Saphenous vein graft (SVG) failure is most common within 30 days of operation and is dependent on several factors including vein size and excessive length, distal runoff and slow flow, and hypercoagulability and thrombosis. Rates of SVG failure up to 25% have been seen with repeat angiography after CABG.[2] Alternatively, arterial grafts such as the left internal mammary artery (LIMA) and radial arterial grafts remain patent longer and have patency rates exceeding 90% at 10 years.[2]

Postoperative renal dysfunction rates after CABG range from 2% to 3%, with 1% requiring dialysis. Risk factors are multifactorial but include preoperative renal disease, advanced age, diabetes, type of surgery, LV dysfunction, and shock. No medications have been definitively shown to reduce the rates of CABG-induced renal dysfunction, but there may be an advantage of off-pump CABG over on-pump CABG.[2][5]

Atrial fibrillation within the first 5 days after CABG is relatively common with rates of 20% to 50% and is associated with increased morbidity with a higher risk of embolic stroke postoperatively as well as increased mortality. Preoperative treatment with beta-blockers and possibly amiodarone has been shown to be the most effective way to reduce the incidence of postoperative atrial fibrillation.[2]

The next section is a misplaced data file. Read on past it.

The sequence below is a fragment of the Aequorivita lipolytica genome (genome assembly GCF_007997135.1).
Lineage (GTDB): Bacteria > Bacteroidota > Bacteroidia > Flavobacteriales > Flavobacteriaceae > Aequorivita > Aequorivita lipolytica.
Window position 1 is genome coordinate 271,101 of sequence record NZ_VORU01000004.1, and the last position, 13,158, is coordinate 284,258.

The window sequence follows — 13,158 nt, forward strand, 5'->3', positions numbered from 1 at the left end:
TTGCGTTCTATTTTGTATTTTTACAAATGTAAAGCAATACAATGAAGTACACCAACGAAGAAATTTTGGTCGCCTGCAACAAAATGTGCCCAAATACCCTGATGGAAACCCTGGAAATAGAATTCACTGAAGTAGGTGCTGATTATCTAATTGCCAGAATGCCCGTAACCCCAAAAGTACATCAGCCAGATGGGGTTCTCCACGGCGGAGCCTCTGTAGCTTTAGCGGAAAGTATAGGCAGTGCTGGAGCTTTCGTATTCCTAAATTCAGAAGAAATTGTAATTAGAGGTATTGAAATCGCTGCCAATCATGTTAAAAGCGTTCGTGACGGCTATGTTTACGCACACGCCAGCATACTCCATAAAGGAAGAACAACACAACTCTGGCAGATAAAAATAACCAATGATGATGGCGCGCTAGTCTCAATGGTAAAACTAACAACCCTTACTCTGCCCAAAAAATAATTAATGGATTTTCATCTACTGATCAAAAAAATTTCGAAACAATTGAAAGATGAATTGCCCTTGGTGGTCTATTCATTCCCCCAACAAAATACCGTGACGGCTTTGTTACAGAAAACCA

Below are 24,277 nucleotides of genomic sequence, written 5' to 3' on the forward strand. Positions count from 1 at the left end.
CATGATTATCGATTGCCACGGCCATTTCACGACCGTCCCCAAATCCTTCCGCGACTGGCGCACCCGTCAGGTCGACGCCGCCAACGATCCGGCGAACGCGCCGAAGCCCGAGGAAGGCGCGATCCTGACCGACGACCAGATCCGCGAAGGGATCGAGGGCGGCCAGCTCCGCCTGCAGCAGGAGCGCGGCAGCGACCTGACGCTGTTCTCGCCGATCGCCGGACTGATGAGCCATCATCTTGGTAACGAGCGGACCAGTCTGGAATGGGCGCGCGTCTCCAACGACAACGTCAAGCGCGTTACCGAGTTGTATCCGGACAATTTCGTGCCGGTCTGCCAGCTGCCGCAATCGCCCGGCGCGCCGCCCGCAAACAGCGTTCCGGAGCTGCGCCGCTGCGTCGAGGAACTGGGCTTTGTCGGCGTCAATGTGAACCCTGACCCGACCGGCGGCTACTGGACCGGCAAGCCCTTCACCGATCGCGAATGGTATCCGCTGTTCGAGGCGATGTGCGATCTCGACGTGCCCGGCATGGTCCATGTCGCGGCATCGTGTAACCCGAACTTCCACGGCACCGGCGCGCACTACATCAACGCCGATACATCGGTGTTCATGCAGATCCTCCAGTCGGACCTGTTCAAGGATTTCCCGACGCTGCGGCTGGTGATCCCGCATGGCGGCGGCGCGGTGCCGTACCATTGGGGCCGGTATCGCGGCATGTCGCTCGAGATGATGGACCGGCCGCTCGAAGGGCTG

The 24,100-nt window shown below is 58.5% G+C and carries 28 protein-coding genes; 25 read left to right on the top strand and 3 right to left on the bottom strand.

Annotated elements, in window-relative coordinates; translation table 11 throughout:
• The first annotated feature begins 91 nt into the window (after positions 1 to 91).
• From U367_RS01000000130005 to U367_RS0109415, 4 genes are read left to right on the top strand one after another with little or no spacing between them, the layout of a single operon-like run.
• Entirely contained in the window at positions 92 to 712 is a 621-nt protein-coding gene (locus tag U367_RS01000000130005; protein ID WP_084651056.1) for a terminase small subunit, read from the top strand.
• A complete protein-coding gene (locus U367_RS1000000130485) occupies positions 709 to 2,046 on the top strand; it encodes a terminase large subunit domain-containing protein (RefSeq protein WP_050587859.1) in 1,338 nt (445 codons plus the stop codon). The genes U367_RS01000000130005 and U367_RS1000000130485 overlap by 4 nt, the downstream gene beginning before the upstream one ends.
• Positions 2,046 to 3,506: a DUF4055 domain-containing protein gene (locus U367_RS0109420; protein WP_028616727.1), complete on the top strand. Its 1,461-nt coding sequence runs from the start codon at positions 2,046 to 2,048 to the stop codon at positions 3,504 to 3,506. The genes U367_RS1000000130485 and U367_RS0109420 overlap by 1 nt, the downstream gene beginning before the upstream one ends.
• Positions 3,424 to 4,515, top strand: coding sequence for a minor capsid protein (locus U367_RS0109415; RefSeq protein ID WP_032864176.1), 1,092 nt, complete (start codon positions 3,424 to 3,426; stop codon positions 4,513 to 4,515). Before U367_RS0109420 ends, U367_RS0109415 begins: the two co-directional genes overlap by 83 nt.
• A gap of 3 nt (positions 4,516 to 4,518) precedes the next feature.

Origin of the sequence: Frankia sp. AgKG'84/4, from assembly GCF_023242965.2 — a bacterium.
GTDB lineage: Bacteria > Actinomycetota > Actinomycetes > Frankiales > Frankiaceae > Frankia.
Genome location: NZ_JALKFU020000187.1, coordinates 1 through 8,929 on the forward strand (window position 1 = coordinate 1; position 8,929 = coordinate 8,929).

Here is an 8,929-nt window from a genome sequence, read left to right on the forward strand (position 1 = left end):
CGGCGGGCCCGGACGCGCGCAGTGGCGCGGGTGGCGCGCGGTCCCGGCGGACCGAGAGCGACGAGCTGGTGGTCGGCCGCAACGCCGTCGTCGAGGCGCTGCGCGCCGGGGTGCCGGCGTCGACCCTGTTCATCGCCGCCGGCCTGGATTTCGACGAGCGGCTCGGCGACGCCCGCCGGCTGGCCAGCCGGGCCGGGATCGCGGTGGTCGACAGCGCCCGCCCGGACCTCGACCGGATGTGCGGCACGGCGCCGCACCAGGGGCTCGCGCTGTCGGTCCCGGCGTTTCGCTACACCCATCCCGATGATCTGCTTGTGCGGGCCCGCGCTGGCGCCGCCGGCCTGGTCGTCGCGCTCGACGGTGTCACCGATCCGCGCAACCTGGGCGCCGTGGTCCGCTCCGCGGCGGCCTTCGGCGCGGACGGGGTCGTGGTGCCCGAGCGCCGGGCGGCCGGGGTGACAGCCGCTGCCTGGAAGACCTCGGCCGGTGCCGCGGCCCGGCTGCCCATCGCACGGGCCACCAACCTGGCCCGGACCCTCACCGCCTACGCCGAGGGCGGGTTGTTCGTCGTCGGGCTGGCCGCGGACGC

The risk of perioperative death after CABG is dependent on co-morbidities, the urgency of the surgery, and the case-volume of the center where the operation takes place, ranging from 1% to 2%.[2]

Clinical Significance

CABG is an important major surgical procedure helping prevent major morbidity in a patient’s life by relieving anginal symptoms and improving quality of life. Appropriately selected patients receiving CABG have increased survival benefits compared to those receiving medical therapy or PCI alone.[3] 

Enhancing Healthcare Team Outcomes

Coronary artery bypass grafting requires a large, well-trained, and experienced team to help decrease the morbidity and mortality of the procedure and improve outcomes.  Studies have shown that improving communication, collaboration, and teamwork between team members can help to improve outcomes and increase patient safety.[6]


(Click Image to Enlarge)
Three coronary artery bypass grafts
Three coronary artery bypass grafts. Left internal thoracic artery to left anterior descending artery; as well as two saphenous vein grafts.
Contributed by Patrick J. Lynch, medical illustrator; C. Carl Jaffe, MD, cardiologist.



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Level 2 (mid-level) evidence